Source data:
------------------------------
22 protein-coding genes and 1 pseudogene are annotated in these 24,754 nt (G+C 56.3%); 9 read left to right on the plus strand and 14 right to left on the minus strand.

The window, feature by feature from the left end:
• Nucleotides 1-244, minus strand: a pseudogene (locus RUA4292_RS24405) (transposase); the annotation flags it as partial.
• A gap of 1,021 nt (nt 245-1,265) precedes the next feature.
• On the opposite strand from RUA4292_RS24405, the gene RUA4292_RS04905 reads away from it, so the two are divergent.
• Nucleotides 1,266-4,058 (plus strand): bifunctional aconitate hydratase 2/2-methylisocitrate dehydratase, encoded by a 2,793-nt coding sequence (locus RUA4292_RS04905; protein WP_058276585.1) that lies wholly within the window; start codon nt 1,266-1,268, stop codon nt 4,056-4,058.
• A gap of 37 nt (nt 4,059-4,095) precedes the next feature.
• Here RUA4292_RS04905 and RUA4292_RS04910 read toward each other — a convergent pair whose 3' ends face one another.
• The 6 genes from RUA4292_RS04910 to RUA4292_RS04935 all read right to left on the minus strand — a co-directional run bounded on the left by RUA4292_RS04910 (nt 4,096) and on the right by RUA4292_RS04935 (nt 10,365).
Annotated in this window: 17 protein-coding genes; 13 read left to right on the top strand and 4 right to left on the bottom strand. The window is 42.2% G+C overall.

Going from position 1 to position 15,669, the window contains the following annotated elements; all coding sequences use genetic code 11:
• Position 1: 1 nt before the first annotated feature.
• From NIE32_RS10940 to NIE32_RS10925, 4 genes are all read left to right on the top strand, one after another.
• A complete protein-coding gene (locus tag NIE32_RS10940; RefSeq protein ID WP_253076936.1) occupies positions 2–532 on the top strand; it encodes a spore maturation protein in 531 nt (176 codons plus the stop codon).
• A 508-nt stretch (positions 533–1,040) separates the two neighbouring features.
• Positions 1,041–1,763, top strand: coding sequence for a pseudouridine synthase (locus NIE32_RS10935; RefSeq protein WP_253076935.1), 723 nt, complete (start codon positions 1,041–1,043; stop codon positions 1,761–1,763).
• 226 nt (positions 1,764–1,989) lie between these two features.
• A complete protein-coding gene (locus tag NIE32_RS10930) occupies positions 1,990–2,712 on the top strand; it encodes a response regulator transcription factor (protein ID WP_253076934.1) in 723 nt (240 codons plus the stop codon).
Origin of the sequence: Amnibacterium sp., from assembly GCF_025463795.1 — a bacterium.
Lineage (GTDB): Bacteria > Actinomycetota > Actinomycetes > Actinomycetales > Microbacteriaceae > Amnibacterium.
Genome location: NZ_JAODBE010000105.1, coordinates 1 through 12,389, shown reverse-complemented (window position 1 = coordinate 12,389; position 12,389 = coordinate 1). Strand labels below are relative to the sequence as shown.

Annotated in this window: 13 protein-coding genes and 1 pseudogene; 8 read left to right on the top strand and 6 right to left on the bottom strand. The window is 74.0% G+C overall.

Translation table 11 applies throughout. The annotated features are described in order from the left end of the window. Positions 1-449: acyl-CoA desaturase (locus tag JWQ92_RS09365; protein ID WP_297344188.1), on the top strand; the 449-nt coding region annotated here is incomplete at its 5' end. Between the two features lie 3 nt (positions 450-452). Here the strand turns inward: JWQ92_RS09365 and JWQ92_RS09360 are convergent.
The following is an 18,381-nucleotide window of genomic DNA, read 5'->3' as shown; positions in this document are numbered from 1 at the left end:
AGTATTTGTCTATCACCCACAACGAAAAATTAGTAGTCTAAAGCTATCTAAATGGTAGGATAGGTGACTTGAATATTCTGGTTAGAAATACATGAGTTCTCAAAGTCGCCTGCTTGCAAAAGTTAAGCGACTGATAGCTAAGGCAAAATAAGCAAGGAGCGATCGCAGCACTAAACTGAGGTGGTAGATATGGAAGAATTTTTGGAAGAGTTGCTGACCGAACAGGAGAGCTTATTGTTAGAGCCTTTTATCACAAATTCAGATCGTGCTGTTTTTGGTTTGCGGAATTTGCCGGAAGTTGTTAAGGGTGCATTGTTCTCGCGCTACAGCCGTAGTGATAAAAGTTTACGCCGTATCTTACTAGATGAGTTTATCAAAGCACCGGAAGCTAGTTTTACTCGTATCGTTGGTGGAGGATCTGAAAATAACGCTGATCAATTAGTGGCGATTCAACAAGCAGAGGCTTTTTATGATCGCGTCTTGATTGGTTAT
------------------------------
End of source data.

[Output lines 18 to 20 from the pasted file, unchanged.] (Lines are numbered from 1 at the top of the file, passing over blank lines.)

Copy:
• A complete protein-coding gene (locus tag NIE32_RS10930) occupies positions 1,990–2,712 on the top strand; it encodes a response regulator transcription factor (protein ID WP_253076934.1) in 723 nt (240 codons plus the stop codon).
Origin of the sequence: Amnibacterium sp., from assembly GCF_025463795.1 — a bacterium.
Lineage (GTDB): Bacteria > Actinomycetota > Actinomycetes > Actinomycetales > Microbacteriaceae > Amnibacterium.